Call it a tale of two wargames: General Staff, a new wargaming system built to test the abilities of a tactical machine learning AI, will be coming out this year – and it’s thanks in part to the recent launch of Grand Tactician: The Civil War. All General Staff needed was a little Unity.
The developer of General Staff, a computer scientist named Ezra Sidran, ran a Kickstarter campaign to help fund development of the historic battle simulation game in 2018, after having worked on it for more than two years. Sidran had already designed and produced several commercial wargames, such as The War College: Universal Military Simulator. He’d also had research into tactical artificial intelligence funded by DARPA, the US military’s advanced research and development agency.
Sidran had hit a bit of a slog with General Staff recently, however. While the nuts and bolts underpinning the game were largely complete, he found that tools he was using to create the game engine itself weren’t ideal for the task. He was writing in C#, using Windows Presentation Foundation – it had worked well for his Army Editor, Map Editor, and Scenario Editor programs, but it wasn’t visually oriented enough to accomplish what he wanted for the game engine.
However, in his latest blog post, Sidran explains that the launch of Grand Tactician was a breakthrough moment. “What they accomplished visually with Grand Tactician was precisely the look and feel that I wanted for General Staff,” he explained, while adding that the goals for the two games are quite different.
Sidran reached out to the developers of Grand Tactician, who recommended switching to Unity for General Staff’s game engine. “Consequently, we are officially announcing that we are abandoning writing the General Staff: Black Powder Game Engine in WPF and, instead, will be creating it using the Unity engine. We believe that this will produce a far superior visual experience,” Sidran says. Even though it means leaving behind the work done in WPF, Sidran says the shift will speed things up enough to allow him to launch General Staff in 2022.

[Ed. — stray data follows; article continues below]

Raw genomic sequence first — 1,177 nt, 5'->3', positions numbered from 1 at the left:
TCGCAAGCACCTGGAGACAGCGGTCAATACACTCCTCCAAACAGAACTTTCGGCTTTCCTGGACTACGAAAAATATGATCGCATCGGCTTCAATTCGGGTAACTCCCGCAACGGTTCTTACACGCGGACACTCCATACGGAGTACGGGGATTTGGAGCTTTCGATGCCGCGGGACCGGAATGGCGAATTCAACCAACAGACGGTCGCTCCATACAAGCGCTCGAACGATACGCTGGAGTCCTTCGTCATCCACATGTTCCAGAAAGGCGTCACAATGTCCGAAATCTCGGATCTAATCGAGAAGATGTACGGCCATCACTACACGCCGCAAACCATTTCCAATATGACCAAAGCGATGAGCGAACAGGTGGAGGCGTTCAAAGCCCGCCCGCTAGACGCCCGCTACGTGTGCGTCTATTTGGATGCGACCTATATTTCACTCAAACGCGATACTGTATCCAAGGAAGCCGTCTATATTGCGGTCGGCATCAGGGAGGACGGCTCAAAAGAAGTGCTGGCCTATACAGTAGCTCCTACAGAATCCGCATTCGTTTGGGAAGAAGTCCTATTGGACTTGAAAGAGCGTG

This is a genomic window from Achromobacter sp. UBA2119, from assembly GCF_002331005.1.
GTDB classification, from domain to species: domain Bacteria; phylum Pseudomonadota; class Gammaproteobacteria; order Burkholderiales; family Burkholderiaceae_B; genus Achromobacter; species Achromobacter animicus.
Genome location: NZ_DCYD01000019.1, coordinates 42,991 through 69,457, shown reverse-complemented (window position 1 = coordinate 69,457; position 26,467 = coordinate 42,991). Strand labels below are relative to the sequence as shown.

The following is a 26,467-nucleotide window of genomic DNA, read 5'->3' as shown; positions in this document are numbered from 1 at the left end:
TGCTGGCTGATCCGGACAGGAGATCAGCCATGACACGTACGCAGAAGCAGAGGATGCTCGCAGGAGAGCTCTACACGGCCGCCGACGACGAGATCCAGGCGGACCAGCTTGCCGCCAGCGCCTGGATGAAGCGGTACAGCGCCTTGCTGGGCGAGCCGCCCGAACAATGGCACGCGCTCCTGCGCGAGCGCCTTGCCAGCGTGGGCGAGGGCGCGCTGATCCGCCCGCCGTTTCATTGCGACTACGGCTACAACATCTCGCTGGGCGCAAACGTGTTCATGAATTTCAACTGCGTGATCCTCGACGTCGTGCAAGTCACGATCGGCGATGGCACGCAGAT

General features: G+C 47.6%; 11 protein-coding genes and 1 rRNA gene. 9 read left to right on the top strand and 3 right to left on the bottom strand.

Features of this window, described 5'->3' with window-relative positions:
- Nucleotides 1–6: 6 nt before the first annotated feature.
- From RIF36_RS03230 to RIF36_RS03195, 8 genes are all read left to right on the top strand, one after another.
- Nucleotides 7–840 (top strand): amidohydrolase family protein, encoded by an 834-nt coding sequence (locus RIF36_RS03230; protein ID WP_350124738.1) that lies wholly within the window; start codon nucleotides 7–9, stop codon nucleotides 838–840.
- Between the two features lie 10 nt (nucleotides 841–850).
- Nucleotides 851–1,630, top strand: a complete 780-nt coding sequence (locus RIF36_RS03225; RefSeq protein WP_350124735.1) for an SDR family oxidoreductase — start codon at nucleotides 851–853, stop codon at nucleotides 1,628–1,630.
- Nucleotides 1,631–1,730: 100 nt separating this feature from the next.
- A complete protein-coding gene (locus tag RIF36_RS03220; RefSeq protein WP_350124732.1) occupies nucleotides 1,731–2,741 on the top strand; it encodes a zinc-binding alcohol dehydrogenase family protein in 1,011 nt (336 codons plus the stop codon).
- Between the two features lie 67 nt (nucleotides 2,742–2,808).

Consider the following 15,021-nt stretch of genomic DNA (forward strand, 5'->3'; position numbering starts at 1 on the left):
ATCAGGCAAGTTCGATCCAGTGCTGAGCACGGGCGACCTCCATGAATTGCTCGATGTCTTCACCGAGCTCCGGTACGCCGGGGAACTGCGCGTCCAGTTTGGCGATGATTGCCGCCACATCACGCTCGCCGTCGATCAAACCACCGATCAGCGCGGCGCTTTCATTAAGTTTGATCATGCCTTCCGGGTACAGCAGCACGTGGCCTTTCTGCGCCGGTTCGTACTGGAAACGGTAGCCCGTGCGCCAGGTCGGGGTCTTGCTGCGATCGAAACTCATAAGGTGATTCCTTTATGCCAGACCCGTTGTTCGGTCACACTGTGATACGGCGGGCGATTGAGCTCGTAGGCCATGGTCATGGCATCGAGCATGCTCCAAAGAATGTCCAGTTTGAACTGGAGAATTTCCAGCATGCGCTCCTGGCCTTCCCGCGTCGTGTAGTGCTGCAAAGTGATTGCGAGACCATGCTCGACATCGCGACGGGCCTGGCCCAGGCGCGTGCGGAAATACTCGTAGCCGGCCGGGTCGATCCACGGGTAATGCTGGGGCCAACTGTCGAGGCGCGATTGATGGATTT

For serious strategy game fans, this is one to take note of: General Staff allows you to create historic armies or import existing ones, and to make battlefields out of any historic topographic map. Perhaps most importantly, it uses an unsupervised machine learning AI that will develop better tactics over time all on its own. Sidran has already created scenarios for the 30 most-requested battles, including the Battles of Saratoga, Waterloo, Little Bighorn, and Gettysburg.
We don’t have a precise release timeframe yet, but Sidran says we’ll know more before long. “Like Grant before Vicksburg, I’ve had to acknowledge that our first attempt will not succeed and we’re moving on to another plan. I am sorry for the delay in the release of General Staff and am confident that, with Unity, we will soon be reporting some good news.”